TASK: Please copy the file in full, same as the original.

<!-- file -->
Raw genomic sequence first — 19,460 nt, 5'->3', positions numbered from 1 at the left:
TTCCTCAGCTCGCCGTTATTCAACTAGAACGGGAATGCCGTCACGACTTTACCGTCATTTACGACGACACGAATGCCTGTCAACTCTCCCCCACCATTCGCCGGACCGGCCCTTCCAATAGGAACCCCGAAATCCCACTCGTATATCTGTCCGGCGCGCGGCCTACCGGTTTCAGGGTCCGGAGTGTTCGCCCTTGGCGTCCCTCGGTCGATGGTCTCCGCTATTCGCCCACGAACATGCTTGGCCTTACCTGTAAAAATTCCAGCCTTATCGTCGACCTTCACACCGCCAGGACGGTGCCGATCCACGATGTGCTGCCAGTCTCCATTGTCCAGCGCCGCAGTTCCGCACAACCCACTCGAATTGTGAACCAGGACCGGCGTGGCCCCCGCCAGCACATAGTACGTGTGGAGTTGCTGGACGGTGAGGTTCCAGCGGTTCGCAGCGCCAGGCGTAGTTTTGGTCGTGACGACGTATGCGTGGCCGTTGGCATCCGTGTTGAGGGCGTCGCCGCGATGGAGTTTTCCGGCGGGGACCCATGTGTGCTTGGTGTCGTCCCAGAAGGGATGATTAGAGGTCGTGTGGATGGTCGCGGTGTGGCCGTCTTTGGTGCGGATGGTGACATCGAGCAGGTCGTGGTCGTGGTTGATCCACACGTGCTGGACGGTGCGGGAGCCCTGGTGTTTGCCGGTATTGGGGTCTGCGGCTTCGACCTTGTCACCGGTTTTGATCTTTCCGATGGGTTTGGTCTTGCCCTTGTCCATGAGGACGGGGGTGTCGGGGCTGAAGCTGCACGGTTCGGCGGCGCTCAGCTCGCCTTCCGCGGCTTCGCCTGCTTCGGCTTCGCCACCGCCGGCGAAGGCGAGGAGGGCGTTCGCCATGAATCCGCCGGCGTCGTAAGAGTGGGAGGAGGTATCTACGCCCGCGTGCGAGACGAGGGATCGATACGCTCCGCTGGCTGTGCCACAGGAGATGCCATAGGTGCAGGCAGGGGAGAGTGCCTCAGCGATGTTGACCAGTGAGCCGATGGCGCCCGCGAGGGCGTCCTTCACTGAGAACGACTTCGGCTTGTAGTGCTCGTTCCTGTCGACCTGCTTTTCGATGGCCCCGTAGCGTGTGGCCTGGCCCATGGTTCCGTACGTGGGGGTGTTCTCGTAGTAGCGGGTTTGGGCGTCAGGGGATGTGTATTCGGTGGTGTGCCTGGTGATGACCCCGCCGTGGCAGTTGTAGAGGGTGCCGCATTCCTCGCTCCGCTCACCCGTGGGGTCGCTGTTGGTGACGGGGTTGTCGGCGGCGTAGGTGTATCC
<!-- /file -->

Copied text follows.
Raw genomic sequence first — 19,460 nt, 5'->3', positions numbered from 1 at the left:
TTCCTCAGCTCGCCGTTATTCAACTAGAACGGGAATGCCGTCACGACTTTACCGTCATTTACGACGACACGAATGCCTGTCAACTCTCCCCCACCATTCGCCGGACCGGCCCTTCCAATAGGAACCCCGAAATCCCACTCGTATATCTGTCCGGCGCGCGGCCTACCGGTTTCAGGGTCCGGAGTGTTCGCCCTTGGCGTCCCTCGGTCGATGGTCTCCGCTATTCGCCCACGAACATGCTTGGCCTTACCTGTAAAAATTCCAGCCTTATCGTCGACCTTCACACCGCCAGGACGGTGCCGATCCACGATGTGCTGCCAGTCTCCATTGTCCAGCGCCGCAGTTCCGCACAACCCACTCGAATTGTGAACCAGGACCGGCGTGGCCCCCGCCAGCACATAGTACGTGTGGAGTTGCTGGACGGTGAGGTTCCAGCGGTTCGCAGCGCCAGGCGTAGTTTTGGTCGTGACGACGTATGCGTGGCCGTTGGCATCCGTGTTGAGGGCGTCGCCGCGATGGAGTTTTCCGGCGGGGACCCATGTGTGCTTGGTGTCGTCCCAGAAGGGATGATTAGAGGTCGTGTGGATGGTCGCGGTGTGGCCGTCTTTGGTGCGGATGGTGACATCGAGCAGGTCGTGGTCGTGGTTGATCCACACGTGCTGGACGGTGCGGGAGCCCTGGTGTTTGCCGGTATTGGGGTCTGCGGCTTCGACCTTGTCACCGGTTTTGATCTTTCCGATGGGTTTGGTCTTGCCCTTGTCCATGAGGACGGGGGTGTCGGGGCTGAAGCTGCACGGTTCGGCGGCGCTCAGCTCGCCTTCCGCGGCTTCGCCTGCTTCGGCTTCGCCACCGCCGGCGAAGGCGAGGAGGGCGTTCGCCATGAATCCGCCGGCGTCGTAAGAGTGGGAGGAGGTATCTACGCCCGCGTGCGAGACGAGGGATCGATACGCTCCGCTGGCTGTGCCACAGGAGATGCCATAGGTGCAGGCAGGGGAGAGTGCCTCAGCGATGTTGACCAGTGAGCCGATGGCGCCCGCGAGGGCGTCCTTCACTGAGAACGACTTCGGCTTGTAGTGCTCGTTCCTGTCGACCTGCTTTTCGATGGCCCCGTAGCGTGTGGCCTGGCCCATGGTTCCGTACGTGGGGGTGTTCTCGTAGTAGCGGGTTTGGGCGTCAGGGGATGTGTATTCGGTGGTGTGCCTGGTGATGACCCCGCCGTGGCAGTTGTAGAGGGTGCCGCATTCCTCGCTCCGCTCACCCGTGGGGTCGCTGTTGGTGACGGGGTTGTCGGCGGCGTAGGTGTATCC